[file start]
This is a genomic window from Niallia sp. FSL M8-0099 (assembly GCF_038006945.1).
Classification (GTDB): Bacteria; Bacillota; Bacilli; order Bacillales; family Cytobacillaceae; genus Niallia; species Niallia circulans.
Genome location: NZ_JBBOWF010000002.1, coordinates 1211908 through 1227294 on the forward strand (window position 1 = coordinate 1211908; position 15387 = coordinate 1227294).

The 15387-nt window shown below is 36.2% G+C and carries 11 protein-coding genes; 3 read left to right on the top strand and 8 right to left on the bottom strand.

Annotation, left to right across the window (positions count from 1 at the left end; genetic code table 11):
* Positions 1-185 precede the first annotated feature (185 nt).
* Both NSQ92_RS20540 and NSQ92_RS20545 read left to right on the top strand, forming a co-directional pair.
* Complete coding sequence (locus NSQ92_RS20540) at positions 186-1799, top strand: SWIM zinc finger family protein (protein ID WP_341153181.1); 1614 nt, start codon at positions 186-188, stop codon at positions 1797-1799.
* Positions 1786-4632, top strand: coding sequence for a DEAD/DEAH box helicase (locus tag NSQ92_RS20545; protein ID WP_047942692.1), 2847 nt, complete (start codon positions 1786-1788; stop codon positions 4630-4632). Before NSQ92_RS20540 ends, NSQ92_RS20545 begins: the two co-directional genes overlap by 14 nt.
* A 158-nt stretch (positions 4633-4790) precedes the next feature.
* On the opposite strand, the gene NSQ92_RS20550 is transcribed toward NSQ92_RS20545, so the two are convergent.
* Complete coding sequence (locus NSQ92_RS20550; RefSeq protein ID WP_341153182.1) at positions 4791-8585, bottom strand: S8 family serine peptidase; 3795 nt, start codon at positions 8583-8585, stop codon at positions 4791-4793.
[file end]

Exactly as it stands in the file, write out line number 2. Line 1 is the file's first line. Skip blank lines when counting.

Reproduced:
Classification (GTDB): Bacteria; Bacillota; Bacilli; order Bacillales; family Cytobacillaceae; genus Niallia; species Niallia circulans.